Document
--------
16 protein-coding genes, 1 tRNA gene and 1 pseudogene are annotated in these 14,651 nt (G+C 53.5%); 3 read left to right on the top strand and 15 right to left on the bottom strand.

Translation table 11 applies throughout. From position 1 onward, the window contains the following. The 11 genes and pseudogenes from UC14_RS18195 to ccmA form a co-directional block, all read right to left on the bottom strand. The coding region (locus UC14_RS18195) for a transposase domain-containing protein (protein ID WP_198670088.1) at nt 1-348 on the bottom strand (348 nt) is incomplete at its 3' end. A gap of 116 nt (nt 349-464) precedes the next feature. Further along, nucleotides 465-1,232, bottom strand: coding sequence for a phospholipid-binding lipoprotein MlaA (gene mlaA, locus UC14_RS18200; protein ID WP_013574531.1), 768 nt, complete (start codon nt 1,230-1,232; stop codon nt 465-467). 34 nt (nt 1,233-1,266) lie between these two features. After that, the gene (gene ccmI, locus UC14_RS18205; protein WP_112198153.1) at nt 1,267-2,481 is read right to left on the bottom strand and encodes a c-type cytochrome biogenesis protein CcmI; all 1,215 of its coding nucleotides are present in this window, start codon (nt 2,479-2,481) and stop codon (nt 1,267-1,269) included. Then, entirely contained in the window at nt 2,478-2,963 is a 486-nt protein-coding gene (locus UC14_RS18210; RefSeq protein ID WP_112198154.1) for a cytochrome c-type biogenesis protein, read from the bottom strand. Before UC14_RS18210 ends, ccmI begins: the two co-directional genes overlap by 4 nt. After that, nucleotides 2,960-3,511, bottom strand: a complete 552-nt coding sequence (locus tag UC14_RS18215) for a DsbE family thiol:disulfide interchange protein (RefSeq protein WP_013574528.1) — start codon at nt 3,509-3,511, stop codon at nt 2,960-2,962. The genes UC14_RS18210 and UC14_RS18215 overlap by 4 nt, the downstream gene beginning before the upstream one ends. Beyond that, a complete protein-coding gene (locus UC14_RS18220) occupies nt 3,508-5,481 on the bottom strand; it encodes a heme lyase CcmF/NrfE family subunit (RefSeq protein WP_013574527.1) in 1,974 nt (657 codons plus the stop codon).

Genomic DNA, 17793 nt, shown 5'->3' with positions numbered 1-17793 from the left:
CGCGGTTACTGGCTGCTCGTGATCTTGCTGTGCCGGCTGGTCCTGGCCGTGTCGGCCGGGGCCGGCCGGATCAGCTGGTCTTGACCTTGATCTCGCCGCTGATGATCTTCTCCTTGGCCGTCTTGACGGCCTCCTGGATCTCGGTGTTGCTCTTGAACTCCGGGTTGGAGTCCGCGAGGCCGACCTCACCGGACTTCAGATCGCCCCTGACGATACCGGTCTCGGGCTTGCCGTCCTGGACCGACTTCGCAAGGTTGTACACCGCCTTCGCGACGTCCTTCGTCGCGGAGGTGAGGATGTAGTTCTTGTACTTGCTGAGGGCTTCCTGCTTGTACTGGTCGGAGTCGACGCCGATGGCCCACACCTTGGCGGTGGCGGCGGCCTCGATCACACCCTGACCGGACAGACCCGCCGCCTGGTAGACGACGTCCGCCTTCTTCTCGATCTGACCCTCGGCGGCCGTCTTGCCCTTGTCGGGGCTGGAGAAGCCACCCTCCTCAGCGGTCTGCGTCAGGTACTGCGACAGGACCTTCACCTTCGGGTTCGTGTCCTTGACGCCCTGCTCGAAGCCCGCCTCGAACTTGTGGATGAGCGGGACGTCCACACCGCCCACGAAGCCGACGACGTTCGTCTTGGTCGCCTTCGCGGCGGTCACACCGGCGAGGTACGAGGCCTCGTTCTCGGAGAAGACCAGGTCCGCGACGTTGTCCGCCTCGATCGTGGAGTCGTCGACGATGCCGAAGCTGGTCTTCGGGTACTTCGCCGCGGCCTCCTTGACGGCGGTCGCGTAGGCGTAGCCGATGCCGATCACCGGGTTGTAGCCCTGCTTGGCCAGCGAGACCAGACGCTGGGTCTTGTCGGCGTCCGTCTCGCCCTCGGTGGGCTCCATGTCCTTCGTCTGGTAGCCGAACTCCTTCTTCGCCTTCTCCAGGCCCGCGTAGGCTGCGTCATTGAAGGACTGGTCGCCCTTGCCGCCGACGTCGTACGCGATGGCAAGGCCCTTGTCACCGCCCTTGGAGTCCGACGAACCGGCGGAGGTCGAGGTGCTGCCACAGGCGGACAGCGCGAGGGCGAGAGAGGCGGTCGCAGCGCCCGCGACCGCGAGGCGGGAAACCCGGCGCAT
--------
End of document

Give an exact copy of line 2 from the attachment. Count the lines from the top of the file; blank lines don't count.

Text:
Translation table 11 applies throughout. From position 1 onward, the window contains the following. The 11 genes and pseudogenes from UC14_RS18195 to ccmA form a co-directional block, all read right to left on the bottom strand. The coding region (locus UC14_RS18195) for a transposase domain-containing protein (protein ID WP_198670088.1) at nt 1-348 on the bottom strand (348 nt) is incomplete at its 3' end. A gap of 116 nt (nt 349-464) precedes the next feature. Further along, nucleotides 465-1,232, bottom strand: coding sequence for a phospholipid-binding lipoprotein MlaA (gene mlaA, locus UC14_RS18200; protein ID WP_013574531.1), 768 nt, complete (start codon nt 1,230-1,232; stop codon nt 465-467). 34 nt (nt 1,233-1,266) lie between these two features. After that, the gene (gene ccmI, locus UC14_RS18205; protein WP_112198153.1) at nt 1,267-2,481 is read right to left on the bottom strand and encodes a c-type cytochrome biogenesis protein CcmI; all 1,215 of its coding nucleotides are present in this window, start codon (nt 2,479-2,481) and stop codon (nt 1,267-1,269) included. Then, entirely contained in the window at nt 2,478-2,963 is a 486-nt protein-coding gene (locus UC14_RS18210; RefSeq protein ID WP_112198154.1) for a cytochrome c-type biogenesis protein, read from the bottom strand. Before UC14_RS18210 ends, ccmI begins: the two co-directional genes overlap by 4 nt. After that, nucleotides 2,960-3,511, bottom strand: a complete 552-nt coding sequence (locus tag UC14_RS18215) for a DsbE family thiol:disulfide interchange protein (RefSeq protein WP_013574528.1) — start codon at nt 3,509-3,511, stop codon at nt 2,960-2,962. The genes UC14_RS18210 and UC14_RS18215 overlap by 4 nt, the downstream gene beginning before the upstream one ends. Beyond that, a complete protein-coding gene (locus UC14_RS18220) occupies nt 3,508-5,481 on the bottom strand; it encodes a heme lyase CcmF/NrfE family subunit (RefSeq protein WP_013574527.1) in 1,974 nt (657 codons plus the stop codon).